Meanwhile SWRD Bandaranaike (SWRDB), having conquered the Sinhala electorate with substantial Muslim support, was looking at the only remaining political fortress - the Ceylon Tamil electorate of the north and the east. Ceylon Tamil political divisions in the north ran along caste lines but ‘low’ caste Tamils were not organised. While ‘high caste’ Tamils voted for and contested from Tamil race centric parties, others were less attracted to these parties. Even before Independence, at the 1957 general election, ACTC won all the seats in Jaffna District except the Kytes electorate where the majority belonged to ‘low castes’. Tamil electorates in the north were impenetrable for mainstream political parties. SWRDB’s plan was to win the support of ‘low caste’ Tamils and create a favourable support base in the north or to create a rift between the two caste groups and manipulate both. Although it was not an easy task of amassing enough support for a seat under the first-past-the-post system, SWRDB was determined to make use of the caste divisions to advance mainstream politics in the north.
This strategy was since used by all leaders of the country with sufficient political and military success.
As a UN member Sri Lanka upheld equal rights to all individuals and caste stood in the way of equal rights to all persons. Going by this commitment on 12 April 1957 the Social Disabilities Act No. 21 was passed in parliament. Tamil children of ‘lower castes’ could attend school regularly only after this act. People of ‘lower castes’ could participate in religious rites in Kovils without any disturbance from ‘high caste’ individuals. A reawakening happened in the north among previously marginalised Tamils. ( External Link )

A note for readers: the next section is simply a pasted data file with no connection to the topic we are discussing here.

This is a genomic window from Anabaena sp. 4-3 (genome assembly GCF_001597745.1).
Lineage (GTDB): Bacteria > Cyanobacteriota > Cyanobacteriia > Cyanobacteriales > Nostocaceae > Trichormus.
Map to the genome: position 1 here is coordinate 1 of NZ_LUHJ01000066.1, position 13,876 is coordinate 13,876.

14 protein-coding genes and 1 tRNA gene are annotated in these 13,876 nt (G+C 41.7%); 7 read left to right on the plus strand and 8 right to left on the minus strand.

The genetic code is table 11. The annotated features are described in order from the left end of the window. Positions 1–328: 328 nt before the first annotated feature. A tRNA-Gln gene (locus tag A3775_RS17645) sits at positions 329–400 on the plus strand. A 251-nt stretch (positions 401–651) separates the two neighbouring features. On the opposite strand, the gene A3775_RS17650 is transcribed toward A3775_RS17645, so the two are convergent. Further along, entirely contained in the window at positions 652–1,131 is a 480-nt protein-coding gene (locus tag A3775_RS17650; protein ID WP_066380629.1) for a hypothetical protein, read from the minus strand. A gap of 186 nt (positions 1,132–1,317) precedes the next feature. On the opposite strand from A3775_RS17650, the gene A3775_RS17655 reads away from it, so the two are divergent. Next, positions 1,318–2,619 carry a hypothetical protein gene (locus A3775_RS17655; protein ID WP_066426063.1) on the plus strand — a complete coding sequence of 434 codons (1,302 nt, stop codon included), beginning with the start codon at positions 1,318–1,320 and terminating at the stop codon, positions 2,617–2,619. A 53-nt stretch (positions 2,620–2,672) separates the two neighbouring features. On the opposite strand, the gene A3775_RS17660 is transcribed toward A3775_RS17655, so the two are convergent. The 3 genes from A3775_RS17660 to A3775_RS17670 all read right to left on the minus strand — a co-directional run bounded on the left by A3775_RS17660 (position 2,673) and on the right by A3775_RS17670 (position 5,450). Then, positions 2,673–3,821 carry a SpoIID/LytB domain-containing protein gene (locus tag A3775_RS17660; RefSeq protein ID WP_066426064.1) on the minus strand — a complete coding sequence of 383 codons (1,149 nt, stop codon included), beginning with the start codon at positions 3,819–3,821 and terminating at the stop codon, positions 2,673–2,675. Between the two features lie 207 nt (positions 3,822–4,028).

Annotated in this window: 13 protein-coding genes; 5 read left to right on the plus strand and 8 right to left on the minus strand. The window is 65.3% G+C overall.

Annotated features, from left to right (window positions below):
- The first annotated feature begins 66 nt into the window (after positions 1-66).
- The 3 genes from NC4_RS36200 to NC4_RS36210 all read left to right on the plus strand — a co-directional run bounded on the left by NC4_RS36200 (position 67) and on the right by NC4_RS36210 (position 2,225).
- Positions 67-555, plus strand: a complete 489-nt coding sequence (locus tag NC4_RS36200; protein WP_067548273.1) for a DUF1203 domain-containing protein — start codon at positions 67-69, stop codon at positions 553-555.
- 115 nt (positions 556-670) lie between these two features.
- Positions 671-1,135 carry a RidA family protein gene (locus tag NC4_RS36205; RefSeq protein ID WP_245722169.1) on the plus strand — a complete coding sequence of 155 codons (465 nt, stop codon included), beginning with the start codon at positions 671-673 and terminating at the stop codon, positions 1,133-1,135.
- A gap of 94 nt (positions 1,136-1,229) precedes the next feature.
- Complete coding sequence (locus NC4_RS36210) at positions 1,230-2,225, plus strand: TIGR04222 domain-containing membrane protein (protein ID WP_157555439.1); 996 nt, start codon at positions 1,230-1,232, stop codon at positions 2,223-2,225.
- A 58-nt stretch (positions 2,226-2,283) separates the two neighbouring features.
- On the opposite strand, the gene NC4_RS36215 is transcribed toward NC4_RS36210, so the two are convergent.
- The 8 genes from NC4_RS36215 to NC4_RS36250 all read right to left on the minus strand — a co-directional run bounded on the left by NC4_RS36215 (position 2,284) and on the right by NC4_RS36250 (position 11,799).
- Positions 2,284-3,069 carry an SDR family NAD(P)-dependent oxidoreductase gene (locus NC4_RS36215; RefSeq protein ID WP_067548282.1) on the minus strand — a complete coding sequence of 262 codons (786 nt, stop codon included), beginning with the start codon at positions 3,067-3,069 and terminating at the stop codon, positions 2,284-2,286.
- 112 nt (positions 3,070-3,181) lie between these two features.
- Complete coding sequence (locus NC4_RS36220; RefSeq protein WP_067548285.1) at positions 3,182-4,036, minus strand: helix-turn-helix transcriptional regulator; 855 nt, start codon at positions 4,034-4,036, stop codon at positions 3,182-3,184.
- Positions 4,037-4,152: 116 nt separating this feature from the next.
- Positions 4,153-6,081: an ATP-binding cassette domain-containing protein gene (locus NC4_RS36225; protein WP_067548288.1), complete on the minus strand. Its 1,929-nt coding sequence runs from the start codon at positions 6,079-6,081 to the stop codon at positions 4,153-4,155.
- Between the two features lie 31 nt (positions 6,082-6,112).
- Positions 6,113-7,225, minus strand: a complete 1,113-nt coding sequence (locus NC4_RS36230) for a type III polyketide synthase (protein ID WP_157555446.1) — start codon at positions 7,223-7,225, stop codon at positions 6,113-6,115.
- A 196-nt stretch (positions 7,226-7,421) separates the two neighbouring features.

Christian groups spearheaded the movement to petition court on any alleged discrimination they came to know. However, it didn’t go down well among the Vellalar ‘high caste’ people. A number of ‘high caste’ Tamils were humiliatingly punished for caste discrimination. Resentment grew against the government. Tamil politicians sensed the double danger of dismantling the caste system and mainstream political parties penetrating into the Tamil community. They took up a racial slogan that pit Tamils against Sinhalese. It worked well in the short run as racial sentiments and fears were drummed up. In the short term it unified Tamils across the caste/region/class divide. Large scale protests, satyagrahas and demonstrations broke out. Ministers were mobbed, Sinhala letters were tarred over a petty issue (having a Sinhala letter instead of English letters in vehicle registration numbers) and a civil disobedience campaign was launched by Tamil race based political parties (Tamil Kachchi and Tamil Congress).